St Mary’s runaway success in awards recognising future of engineering

A future generation of engineers from Primary and Secondary schools across the North, recently had national recognition for their innovative projects.

The Leaders Award, in partnership with Ulster University, Thales and Royal Navy, forms a key element of Primary Engineer Programmes – a not for profit organisation that offers schools, teachers and pupils projects to embed engineering in their curriculum and develop skills.

The competition challenged pupils from 3-19 to answer the question; “If you were an engineer, what would you do?”

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Pupils were required to interview an engineer, ask questions that help to develop a seed of an idea, then draw and annotate their design.

Beating off stiff competition Ava Connolly, a Year 8 pupil at St Mary’s College, secured the additional and coveted Royal Navy Award for her design, ‘The Digital Curfew’. There were a further four winners from St Mary’s College; Niamh McCallion (Year 8), Angel Breslin (Year 9) and Kate Nicholas McMonagle and Daisy Matthews (Year 10).

The school also achieved six distinctions and eight Judges Highly commended Awards in their submissions to the competition.

Following the awards ceremony, Clare Doherty, Head of Technology, St Mary’s College, said: “We were pleased to offer our Key Stage 3 students the opportunity to enter this year’s Leaders Award competition.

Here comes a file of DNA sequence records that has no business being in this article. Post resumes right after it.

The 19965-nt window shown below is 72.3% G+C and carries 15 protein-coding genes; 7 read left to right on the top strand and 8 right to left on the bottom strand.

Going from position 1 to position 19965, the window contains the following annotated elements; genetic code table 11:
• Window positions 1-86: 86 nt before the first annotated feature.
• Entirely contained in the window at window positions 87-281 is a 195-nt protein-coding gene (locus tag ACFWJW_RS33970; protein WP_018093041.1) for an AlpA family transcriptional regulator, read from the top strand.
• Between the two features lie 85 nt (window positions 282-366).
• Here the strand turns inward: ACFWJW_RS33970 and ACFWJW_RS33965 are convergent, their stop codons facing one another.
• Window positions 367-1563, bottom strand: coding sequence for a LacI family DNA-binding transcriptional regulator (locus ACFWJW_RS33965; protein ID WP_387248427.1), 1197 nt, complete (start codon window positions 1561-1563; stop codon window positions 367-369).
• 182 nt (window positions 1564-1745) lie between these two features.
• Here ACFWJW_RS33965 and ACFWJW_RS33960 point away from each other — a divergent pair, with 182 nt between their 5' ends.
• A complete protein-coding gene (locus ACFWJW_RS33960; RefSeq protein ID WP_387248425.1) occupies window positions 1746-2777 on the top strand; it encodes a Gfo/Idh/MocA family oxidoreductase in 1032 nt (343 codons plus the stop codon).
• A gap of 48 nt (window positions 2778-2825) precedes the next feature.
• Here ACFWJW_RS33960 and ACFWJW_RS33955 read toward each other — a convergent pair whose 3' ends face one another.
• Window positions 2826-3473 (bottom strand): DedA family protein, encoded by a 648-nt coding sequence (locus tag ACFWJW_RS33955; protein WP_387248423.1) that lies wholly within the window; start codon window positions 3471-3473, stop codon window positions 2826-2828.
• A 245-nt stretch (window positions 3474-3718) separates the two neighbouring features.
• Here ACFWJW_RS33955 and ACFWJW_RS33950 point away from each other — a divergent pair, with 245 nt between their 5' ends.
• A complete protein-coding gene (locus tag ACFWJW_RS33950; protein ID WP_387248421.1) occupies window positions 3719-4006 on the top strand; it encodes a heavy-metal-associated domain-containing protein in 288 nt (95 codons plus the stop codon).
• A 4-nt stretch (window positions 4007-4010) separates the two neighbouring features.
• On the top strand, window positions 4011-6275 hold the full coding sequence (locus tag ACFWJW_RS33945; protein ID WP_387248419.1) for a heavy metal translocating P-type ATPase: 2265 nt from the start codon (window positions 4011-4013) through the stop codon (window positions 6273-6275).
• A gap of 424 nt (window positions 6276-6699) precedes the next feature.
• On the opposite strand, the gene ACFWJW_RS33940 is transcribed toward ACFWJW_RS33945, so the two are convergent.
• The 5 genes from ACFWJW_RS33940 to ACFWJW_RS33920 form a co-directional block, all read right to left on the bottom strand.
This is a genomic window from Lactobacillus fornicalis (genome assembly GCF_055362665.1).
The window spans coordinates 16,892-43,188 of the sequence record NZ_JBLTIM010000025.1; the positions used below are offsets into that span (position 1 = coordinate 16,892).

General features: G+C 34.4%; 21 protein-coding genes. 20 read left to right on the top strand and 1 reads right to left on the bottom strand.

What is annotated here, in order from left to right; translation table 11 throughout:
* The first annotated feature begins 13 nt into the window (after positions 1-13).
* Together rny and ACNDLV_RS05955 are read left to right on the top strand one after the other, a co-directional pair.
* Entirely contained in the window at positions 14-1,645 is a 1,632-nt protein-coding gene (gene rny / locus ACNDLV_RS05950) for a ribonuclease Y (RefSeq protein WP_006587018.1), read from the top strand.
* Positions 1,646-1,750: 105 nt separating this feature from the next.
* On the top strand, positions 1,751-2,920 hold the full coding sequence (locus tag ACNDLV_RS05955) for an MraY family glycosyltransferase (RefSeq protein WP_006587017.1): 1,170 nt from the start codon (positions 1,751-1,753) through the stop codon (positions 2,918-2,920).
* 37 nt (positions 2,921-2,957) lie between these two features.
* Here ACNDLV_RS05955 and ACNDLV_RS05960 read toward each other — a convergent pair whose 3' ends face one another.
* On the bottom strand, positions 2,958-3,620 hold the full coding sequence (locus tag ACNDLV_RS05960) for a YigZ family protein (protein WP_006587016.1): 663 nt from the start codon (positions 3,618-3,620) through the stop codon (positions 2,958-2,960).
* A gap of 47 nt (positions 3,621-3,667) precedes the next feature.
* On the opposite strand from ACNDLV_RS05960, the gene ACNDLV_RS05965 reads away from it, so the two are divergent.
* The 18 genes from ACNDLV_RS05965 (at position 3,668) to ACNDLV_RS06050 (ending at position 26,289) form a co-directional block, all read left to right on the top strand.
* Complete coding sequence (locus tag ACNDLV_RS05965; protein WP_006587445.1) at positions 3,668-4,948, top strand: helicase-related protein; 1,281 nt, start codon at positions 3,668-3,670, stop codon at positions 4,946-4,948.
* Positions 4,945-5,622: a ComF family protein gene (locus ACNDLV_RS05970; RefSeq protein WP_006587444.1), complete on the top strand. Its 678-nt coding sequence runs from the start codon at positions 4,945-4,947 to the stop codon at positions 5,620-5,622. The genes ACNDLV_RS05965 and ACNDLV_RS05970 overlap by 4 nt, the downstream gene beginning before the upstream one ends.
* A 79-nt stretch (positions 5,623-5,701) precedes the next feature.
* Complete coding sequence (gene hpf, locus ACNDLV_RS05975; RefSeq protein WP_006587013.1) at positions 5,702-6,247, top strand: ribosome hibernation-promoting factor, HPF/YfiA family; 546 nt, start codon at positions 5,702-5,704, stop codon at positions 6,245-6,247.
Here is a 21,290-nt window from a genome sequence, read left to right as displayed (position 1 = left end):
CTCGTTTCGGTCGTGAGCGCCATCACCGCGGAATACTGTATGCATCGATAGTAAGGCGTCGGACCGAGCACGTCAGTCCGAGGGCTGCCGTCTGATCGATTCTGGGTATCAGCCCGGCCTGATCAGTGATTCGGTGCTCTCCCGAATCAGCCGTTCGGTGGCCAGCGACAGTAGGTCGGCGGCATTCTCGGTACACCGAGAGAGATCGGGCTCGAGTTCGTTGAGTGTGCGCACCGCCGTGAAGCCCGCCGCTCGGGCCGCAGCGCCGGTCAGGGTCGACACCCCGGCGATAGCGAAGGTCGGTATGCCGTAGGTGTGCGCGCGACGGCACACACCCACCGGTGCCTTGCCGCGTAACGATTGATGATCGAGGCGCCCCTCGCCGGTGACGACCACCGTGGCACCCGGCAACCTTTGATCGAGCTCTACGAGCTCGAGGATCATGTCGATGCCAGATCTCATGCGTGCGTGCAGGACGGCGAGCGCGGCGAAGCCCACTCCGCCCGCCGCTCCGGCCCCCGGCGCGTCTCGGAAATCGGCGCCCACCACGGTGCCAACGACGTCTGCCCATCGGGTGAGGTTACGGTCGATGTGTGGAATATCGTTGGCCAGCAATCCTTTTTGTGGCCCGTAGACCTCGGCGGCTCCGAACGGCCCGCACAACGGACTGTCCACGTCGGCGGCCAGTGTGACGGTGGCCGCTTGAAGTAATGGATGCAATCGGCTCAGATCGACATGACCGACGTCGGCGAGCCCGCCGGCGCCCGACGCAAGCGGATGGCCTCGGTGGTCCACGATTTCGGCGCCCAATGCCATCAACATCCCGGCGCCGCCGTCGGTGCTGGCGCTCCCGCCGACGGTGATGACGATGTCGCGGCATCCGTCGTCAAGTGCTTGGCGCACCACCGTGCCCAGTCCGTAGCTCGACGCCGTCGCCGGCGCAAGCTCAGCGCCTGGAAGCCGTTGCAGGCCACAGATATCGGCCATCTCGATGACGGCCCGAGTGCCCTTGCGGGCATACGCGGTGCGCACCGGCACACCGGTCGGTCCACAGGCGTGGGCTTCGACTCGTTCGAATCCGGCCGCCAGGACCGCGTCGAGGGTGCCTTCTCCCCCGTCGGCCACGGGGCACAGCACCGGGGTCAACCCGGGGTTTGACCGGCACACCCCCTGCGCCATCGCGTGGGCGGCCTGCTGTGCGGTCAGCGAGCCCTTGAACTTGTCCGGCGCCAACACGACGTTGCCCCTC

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“Our students grasped the opportunity and we are delighted their innovative ideas were so successful. Preparing students for the challenges of tomorrow is central to our thinking at St Mary’s College.

“This competition gave our students the chance to explore the many diverse and rewarding careers paths engineering offers.”

Ulster University’s Professor Colin Turner, President of the Engineering Professors’ Council added: “The Leaders’ Award is a great opportunity to engage children and pupils of all school ages in tackling problems through innovation, giving them a glimpse into industry and the many ways in which engineers transform lives, from every-day experiences to life saving inventions.

“The high standard of entries for this first year of competition in Northern Ireland has been truly impressive across the age groups and clearly demonstrates strong potential for the future of engineering locally as we build further on Northern Ireland’s rich engineering heritage and imagine the careers of the tomorrow.”

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